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I’m fresh off an overnight flight to Europe with my five-year-old daughter, and I think at this point in the game we have a pretty good routine when it comes to successful flights to Europe (or any similar overnight flights). Of course, every kid is different, and there is no way to guarantee a pleasant flight with a young kid, but here are what I think are the five key components of a successful flight to Europe with a young child.
1. Prepare, prepare, prepare.
Kids will do so much better with travel if they know what to expect. In addition to of course highlighting all the fun things they will get to do on the trip (and get them involved in planning as much as possible), don’t sugar coat the fact that the flights to Europe (or wherever) will be long, and speak in time-frames they understand. For example, they may not be able to understand totally what 7 hours means, but maybe explain it’s as long as they are at pre-school each day, or as long as watching Frozen four times, or whatever will make sense to them at their age and developmental level. Kids as young as two or three can be prepared for flights in this manner.
Also explain your expectations for them on the flights. For example, on our most recent flights to Europe I told my daughter there would be two flights, the first was a three hour flight to Newark where she could eat lunch, watch movies, or take a nap. Then the second flight was the one that lasts all night and after one movie and dinner she had to turn off everything and go to sleep for as long as possible because it would be morning when we landed. This way there were no surprises and minimal fussing when the time came to turn off all the electronics and try to sleep.
Because she has flown so many times, I no longer have to review basics like don’t kick the seat in front of you, don’t cry/yell on the plane, wear headphones, and stay seated to my daughter, but those are important lessons to teach for younger kids who haven’t flown as much. There are also lots of books out there on flying that are written for younger kids that can be helpful for very new travelers.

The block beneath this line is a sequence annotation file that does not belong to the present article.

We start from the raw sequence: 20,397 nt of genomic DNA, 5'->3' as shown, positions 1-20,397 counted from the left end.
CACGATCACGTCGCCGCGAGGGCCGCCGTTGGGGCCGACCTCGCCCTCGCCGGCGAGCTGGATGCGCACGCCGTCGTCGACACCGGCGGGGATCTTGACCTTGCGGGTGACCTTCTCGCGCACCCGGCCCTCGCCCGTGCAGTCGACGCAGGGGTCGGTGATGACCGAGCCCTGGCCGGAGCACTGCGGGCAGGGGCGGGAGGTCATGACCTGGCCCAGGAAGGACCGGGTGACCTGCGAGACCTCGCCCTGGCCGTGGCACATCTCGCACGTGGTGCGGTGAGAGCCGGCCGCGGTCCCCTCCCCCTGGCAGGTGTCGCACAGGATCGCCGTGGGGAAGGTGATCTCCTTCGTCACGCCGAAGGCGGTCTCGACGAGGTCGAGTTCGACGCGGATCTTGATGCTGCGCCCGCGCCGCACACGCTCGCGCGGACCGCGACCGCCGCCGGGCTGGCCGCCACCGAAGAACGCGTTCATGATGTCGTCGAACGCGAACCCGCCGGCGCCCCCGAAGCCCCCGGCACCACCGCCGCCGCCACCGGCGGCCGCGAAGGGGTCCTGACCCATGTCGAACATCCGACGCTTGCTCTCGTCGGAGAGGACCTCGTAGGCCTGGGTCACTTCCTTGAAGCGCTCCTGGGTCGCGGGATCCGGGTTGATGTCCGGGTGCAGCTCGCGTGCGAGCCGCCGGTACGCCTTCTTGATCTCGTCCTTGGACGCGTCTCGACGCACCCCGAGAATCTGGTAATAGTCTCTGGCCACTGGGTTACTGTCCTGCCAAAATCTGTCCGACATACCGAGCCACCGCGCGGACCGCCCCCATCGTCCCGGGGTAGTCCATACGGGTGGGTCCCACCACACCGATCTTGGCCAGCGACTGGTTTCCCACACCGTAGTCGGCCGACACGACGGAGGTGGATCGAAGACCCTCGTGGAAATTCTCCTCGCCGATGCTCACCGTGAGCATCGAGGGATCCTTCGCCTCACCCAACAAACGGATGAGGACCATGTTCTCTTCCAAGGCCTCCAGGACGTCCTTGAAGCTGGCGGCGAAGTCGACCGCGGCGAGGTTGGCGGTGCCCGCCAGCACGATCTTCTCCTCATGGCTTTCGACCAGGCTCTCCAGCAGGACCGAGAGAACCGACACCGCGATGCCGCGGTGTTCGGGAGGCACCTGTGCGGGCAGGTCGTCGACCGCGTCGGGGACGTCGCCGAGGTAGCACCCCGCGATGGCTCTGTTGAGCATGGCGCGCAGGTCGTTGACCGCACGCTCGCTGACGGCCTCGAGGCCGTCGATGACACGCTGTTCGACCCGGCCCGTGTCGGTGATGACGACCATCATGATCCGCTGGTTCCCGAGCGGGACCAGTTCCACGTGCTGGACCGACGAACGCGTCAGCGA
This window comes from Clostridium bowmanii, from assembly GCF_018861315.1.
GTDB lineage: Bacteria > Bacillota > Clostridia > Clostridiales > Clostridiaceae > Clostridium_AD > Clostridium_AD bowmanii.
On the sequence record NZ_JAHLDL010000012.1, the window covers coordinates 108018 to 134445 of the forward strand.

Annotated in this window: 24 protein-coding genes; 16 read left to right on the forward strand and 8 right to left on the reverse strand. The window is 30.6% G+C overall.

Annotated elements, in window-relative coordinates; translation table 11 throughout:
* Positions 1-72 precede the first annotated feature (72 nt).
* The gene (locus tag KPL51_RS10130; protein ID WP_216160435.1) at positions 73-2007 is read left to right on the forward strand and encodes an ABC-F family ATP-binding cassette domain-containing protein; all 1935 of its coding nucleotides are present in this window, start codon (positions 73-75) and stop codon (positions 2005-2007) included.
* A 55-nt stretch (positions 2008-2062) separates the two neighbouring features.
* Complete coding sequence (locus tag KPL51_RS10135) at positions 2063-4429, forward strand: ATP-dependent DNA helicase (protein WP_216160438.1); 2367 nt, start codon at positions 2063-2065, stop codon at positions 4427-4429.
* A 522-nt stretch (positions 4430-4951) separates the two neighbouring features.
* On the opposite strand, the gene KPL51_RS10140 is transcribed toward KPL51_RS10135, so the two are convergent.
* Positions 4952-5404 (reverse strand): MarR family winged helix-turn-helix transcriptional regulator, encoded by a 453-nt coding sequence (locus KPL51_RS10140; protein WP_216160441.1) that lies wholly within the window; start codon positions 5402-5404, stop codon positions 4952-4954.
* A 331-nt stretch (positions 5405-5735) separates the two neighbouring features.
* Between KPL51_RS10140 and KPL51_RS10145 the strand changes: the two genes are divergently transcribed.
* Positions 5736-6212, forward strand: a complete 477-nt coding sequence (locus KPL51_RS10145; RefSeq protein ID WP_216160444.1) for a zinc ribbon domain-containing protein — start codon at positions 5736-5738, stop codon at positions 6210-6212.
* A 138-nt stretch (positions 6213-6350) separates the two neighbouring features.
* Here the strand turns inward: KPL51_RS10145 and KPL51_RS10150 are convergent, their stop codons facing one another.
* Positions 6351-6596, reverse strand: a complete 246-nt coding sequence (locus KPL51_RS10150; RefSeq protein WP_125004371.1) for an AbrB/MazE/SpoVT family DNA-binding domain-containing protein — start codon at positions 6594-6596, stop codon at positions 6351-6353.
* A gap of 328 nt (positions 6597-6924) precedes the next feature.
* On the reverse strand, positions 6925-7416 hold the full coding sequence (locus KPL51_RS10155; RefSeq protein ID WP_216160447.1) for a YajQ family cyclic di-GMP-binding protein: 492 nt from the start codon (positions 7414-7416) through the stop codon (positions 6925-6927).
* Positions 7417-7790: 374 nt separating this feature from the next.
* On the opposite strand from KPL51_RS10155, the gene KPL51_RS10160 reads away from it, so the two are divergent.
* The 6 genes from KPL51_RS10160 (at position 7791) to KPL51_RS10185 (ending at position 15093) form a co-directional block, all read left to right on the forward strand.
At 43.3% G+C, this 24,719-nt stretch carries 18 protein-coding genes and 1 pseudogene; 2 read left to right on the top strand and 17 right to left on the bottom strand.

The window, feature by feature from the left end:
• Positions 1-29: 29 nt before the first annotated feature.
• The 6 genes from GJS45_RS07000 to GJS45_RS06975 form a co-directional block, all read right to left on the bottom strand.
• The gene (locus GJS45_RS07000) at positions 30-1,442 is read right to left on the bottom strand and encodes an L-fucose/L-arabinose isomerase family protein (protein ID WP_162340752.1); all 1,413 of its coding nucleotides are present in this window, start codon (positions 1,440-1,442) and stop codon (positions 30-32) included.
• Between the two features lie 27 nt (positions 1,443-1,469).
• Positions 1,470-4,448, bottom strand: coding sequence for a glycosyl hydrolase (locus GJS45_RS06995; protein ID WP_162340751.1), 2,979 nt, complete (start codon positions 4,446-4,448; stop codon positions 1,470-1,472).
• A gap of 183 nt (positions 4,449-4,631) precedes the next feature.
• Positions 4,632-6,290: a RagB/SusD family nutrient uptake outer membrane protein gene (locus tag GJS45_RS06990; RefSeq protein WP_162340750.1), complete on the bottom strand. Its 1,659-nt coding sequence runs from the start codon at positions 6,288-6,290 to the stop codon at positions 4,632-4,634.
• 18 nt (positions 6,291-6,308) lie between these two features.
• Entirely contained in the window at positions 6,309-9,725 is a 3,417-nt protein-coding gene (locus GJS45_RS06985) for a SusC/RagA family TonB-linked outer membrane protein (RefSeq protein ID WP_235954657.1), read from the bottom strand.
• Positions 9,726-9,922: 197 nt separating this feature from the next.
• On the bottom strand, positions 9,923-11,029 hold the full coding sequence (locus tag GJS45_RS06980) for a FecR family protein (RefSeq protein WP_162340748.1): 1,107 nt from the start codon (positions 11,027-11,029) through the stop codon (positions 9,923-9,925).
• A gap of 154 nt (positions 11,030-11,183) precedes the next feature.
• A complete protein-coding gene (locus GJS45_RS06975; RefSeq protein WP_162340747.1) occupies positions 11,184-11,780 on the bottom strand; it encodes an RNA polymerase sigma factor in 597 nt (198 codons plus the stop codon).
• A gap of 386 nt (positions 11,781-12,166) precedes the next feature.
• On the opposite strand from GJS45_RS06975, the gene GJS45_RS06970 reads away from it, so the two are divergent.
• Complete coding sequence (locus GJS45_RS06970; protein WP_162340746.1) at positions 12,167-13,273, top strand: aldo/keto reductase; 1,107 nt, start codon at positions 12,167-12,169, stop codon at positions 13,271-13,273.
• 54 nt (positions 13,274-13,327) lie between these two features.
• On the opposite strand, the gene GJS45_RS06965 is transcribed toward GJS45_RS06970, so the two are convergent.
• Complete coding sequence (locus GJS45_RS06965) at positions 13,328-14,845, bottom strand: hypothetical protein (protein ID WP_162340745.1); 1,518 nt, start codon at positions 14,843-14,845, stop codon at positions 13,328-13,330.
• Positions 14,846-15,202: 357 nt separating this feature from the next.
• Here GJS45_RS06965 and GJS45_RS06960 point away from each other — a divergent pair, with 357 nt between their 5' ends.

2. Go into the flight well rested.
I do not agree with the philosophy of trying to get kids extra tired in advance of flights in hopes they will pass out, but instead I actually recommend somewhat the opposite. To the extent possible, in the days leading up to the flight be sure to keep as normal a schedule as you can to ensure the kids are well rested on the day of travel. It is highly likely they will not get a normal night’s sleep on the day of the overnight flight, so you are much better off with a kid tired from just one day of a wonky travel schedule than several days of exhaustion.
3. Get some exercise the morning for the flight.
Unless you have some big connections, most flights to Europe from the United States leave in the afternoon or evening, so be sure your kid gets some large muscle activity that morning. They will have plenty of sitting time on the plane, so try to get them to the park, on a bike ride, etc. the morning of travel to get some of their energy out. They don’t need to be wiped out from tons of activity, but at least an hour or so of running around that morning is very helpful to get through sitting still on the plane.
The day we traveled the weather was gross at home, but we still had our daughter walking around the block that morning with her umbrella! If you have connections between flights be sure to take that opportunity to play or walk around the airport, too. We didn’t have much time between flights thanks to delays, but we did a few stretches and standing yoga poses together in the boarding line. We looked silly, but it helped both of us to sit still on the plane.
4. Involve your kids in packing for the flights.
With a toddler I recommend having a bag full of goodies they have never seen before to keep them entertained on long flights, but with pre-school aged kids and up I think they should be actively involved in planning and packing what to bring on the flight to keep themselves occupied. You can still surprise them with a new activity or two, but they should pick the movies, games, coloring books, and small toys that they want to use on the plane.
They should pack those in their own backpack that they carry through the airport. Again, kids as young as about two years old can start having some responsibility of their own luggage and activities. You will have to help from time to time double-check the selections and keep up with the bag, but it is in everyone’s best interest for the kids to have an active role in this part of travel.
5. Plan to be self-sufficient for the flights.
Most flights to Europe will have some form of in-flight entertainment and meal service, but don’t count on either to meet your kids’ needs. I’m glad we didn’t totally rely on either for our European flights this week because the in-flight entertainment was glitchy at best on our overseas flight, and the meal service was mediocre to inedible, depending on which dish you selected.
At the very least have your own snacks like peanut butter crackers that can work in a pinch, as well as a loaded iPad or similar that is light-weight but good at keeping kids occupied quietly for a few hours.
These tips will hopefully work to get your children successfully to Europe, but as a preview for how we adjust to the new time zone after landing… I recommend trying to stay up for a couple hours after landing to eat lunch, and then take a 2-3 hour nap the first afternoon in the hotel. After that go back out for the late afternoon and evening, and try to get to bed at a normal local time. The first day or two still probably won’t be perfectly adjusted to the new time zone, but you should be close enough.
What does your family do in order to ensure successful flights to Europe with your little ones?